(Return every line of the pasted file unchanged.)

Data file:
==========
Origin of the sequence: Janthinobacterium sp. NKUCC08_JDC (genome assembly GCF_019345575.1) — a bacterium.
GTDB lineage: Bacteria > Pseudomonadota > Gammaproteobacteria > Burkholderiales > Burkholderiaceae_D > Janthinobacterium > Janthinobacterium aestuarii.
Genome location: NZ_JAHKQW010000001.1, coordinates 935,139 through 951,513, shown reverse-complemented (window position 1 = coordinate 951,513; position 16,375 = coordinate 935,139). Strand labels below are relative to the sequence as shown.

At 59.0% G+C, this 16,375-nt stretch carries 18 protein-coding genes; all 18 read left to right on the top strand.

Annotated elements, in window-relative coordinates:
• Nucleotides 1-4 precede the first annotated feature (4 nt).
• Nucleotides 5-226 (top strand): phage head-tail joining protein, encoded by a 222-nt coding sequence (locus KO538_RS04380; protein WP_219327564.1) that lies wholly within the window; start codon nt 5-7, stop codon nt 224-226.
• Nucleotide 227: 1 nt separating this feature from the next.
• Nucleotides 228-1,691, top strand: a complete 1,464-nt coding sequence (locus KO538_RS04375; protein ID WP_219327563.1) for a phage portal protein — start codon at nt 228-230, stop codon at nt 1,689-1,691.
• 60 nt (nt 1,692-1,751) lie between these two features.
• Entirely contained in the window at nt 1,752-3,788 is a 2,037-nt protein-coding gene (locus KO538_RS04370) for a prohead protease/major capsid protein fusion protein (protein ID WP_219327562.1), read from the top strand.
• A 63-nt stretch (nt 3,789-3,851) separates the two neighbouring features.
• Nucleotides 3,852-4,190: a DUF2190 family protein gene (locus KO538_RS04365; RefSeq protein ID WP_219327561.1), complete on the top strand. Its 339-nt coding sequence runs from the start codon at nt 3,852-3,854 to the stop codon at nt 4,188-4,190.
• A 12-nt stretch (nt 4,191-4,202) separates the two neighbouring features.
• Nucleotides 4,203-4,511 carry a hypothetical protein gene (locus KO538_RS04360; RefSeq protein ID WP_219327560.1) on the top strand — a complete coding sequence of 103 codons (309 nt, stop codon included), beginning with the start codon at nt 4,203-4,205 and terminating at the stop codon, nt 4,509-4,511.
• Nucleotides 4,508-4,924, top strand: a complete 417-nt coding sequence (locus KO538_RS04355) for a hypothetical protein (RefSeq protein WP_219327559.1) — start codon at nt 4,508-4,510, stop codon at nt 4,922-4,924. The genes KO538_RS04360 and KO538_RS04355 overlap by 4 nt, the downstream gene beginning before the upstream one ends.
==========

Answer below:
Origin of the sequence: Janthinobacterium sp. NKUCC08_JDC (genome assembly GCF_019345575.1) — a bacterium.
GTDB lineage: Bacteria > Pseudomonadota > Gammaproteobacteria > Burkholderiales > Burkholderiaceae_D > Janthinobacterium > Janthinobacterium aestuarii.
Genome location: NZ_JAHKQW010000001.1, coordinates 935,139 through 951,513, shown reverse-complemented (window position 1 = coordinate 951,513; position 16,375 = coordinate 935,139). Strand labels below are relative to the sequence as shown.

At 59.0% G+C, this 16,375-nt stretch carries 18 protein-coding genes; all 18 read left to right on the top strand.

Annotated elements, in window-relative coordinates:
• Nucleotides 1-4 precede the first annotated feature (4 nt).
• Nucleotides 5-226 (top strand): phage head-tail joining protein, encoded by a 222-nt coding sequence (locus KO538_RS04380; protein WP_219327564.1) that lies wholly within the window; start codon nt 5-7, stop codon nt 224-226.
• Nucleotide 227: 1 nt separating this feature from the next.
• Nucleotides 228-1,691, top strand: a complete 1,464-nt coding sequence (locus KO538_RS04375; protein ID WP_219327563.1) for a phage portal protein — start codon at nt 228-230, stop codon at nt 1,689-1,691.
• 60 nt (nt 1,692-1,751) lie between these two features.
• Entirely contained in the window at nt 1,752-3,788 is a 2,037-nt protein-coding gene (locus KO538_RS04370) for a prohead protease/major capsid protein fusion protein (protein ID WP_219327562.1), read from the top strand.
• A 63-nt stretch (nt 3,789-3,851) separates the two neighbouring features.
• Nucleotides 3,852-4,190: a DUF2190 family protein gene (locus KO538_RS04365; RefSeq protein ID WP_219327561.1), complete on the top strand. Its 339-nt coding sequence runs from the start codon at nt 3,852-3,854 to the stop codon at nt 4,188-4,190.
• A 12-nt stretch (nt 4,191-4,202) separates the two neighbouring features.
• Nucleotides 4,203-4,511 carry a hypothetical protein gene (locus KO538_RS04360; RefSeq protein ID WP_219327560.1) on the top strand — a complete coding sequence of 103 codons (309 nt, stop codon included), beginning with the start codon at nt 4,203-4,205 and terminating at the stop codon, nt 4,509-4,511.
• Nucleotides 4,508-4,924, top strand: a complete 417-nt coding sequence (locus KO538_RS04355) for a hypothetical protein (RefSeq protein WP_219327559.1) — start codon at nt 4,508-4,510, stop codon at nt 4,922-4,924. The genes KO538_RS04360 and KO538_RS04355 overlap by 4 nt, the downstream gene beginning before the upstream one ends.